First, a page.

16. ^ "Durham Tees Valley Airport passes back into Peel Group ownership". The Northern Echo. 10 February 2012. Retrieved 20 February 2012.
  17. ^ a b "Durham Tees Valley Airport confirms end of charter flights". The Northern Echo. 30 October 2013. Retrieved 31 October 2013.
  18. ^ "Master Plan to 2020 and Beyond".
  19. ^ "Durham Tees Valley Airport plan promises 4,000 jobs". BBC News. 17 November 2013.
  20. ^ "Homes plan backed for loss-making airport". BBC News. 29 March 2017.
  21. ^ "Latest news". Dtva.co.uk. 18 May 2017. Retrieved 22 August 2018.
  22. ^ "New ground handling service takes off". www.DTVA.co.uk. Retrieved 24 December 2017.
  23. ^ "Latest news". Dtva.co.uk. Retrieved 22 August 2018.
  24. ^ "Durham Tees Valley Airport – Flying for the future". Dtva.info. Retrieved 22 August 2018.
  25. ^ "Arrivals and departures - Durham Tees Valley Airport".
  26. ^ "Airport welcomes Balkan Holidays flight programme".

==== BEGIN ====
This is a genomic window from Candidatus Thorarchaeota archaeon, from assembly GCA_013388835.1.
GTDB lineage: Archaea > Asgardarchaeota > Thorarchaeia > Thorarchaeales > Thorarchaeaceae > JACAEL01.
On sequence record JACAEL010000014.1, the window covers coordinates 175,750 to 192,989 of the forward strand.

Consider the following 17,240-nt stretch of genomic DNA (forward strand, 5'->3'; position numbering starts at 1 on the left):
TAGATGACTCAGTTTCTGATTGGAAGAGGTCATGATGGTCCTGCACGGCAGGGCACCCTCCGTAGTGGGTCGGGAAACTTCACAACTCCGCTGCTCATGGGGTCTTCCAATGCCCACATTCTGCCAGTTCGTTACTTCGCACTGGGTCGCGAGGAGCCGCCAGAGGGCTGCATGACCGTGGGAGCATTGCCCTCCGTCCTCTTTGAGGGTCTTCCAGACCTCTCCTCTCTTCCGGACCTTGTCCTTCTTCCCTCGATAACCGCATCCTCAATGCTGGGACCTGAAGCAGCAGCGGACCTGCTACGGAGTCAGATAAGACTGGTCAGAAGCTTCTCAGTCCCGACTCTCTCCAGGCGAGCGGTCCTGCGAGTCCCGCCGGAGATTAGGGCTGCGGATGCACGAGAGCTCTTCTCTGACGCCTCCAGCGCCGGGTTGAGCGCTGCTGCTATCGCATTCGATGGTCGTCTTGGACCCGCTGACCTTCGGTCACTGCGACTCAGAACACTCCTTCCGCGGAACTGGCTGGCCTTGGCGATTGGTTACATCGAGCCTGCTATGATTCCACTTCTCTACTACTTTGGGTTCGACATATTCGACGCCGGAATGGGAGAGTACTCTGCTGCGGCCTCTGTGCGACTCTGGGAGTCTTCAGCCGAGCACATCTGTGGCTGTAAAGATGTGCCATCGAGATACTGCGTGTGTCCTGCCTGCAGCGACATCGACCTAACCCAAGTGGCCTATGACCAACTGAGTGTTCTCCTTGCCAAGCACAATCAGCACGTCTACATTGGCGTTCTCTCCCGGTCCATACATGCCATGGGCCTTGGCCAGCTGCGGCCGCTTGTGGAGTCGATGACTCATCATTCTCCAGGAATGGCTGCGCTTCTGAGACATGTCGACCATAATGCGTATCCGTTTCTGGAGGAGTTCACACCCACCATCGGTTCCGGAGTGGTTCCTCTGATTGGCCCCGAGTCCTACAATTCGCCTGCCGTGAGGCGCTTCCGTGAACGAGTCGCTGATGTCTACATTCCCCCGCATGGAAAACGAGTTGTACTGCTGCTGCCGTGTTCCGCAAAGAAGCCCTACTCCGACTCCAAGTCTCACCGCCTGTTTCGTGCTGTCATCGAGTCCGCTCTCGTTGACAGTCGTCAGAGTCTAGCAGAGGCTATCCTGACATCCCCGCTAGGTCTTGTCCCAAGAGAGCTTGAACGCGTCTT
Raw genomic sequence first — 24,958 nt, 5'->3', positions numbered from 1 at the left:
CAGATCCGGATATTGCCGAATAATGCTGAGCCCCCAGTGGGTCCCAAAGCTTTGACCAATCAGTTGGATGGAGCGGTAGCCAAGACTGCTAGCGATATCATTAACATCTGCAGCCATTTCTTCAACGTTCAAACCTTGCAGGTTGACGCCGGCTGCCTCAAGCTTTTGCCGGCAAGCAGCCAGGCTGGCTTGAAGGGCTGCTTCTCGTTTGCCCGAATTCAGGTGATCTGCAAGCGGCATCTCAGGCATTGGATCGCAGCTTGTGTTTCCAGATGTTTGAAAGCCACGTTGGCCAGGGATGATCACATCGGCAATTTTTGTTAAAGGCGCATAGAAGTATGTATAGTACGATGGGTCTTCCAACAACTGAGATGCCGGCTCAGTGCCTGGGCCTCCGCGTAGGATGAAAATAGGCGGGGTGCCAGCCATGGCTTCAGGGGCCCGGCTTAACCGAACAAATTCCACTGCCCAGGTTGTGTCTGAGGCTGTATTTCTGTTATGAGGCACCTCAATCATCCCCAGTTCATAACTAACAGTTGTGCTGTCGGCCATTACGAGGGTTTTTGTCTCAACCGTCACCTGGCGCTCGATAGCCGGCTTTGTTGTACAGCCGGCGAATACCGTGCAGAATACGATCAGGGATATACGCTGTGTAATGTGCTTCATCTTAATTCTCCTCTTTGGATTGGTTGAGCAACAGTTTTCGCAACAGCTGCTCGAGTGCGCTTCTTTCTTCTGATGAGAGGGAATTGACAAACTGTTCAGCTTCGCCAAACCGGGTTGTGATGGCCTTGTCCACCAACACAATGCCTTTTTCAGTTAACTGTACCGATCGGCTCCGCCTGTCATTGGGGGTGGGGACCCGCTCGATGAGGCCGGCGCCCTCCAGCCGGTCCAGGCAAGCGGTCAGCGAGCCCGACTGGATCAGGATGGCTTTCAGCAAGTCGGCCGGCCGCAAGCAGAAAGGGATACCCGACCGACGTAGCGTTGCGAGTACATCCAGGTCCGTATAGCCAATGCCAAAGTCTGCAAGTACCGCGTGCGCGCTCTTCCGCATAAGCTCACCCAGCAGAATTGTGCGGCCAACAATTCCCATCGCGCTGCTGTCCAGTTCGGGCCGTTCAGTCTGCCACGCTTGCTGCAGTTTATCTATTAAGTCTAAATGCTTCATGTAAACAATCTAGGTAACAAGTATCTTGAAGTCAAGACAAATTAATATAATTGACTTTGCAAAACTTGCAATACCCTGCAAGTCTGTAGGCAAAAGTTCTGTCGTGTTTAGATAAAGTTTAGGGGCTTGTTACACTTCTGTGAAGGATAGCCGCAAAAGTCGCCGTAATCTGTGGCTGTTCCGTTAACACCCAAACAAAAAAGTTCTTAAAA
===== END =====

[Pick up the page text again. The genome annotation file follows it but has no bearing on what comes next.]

27. ^ "Sycamore Aviation".
  28. ^ "Plan for new Great North Air Ambulance Service base ready for take off". The Northern Echo. Retrieved 9 January 2017.
  29. ^ "Durham Tees Valley Airport 'moving in right direction' as business passengers rise 3%". Middlesbrough Gazette Live. Retrieved 25 March 2015.
  30. ^ "Airport Data 2017". UK Civil Aviation Authority. Tables 12.1.pdf and 12.2.pdf. Retrieved 26 March 2018.
  31. ^ "ArrivaBus website: 12 - Hurworth to Middleton St George". 7 August 2017.
  32. ^ "Airport welcomes road improvement". BBC News. 5 February 2007. Retrieved 10 March 2007.
  33. ^ "At England's Loneliest Rail Station, a Train Comes Just Once a Week". The New York Times. Retrieved 23 January 2018.
  34. ^ "Welcome to the north's forgotten railway station". The Guardian. Retrieved 18 October 2013.
  35. ^ "Tees Valley Metro" (PDF). Darlington Transport Forum. 6 October 2008. Retrieved 15 September 2009.
  36. ^ "Transport hub needed at Durham Tees Valley if passengers are to return, airport owners claim". Northern Echo. 22 May 2013.

External links[edit]

Media related to Durham Tees Valley Airport at Wikimedia Commons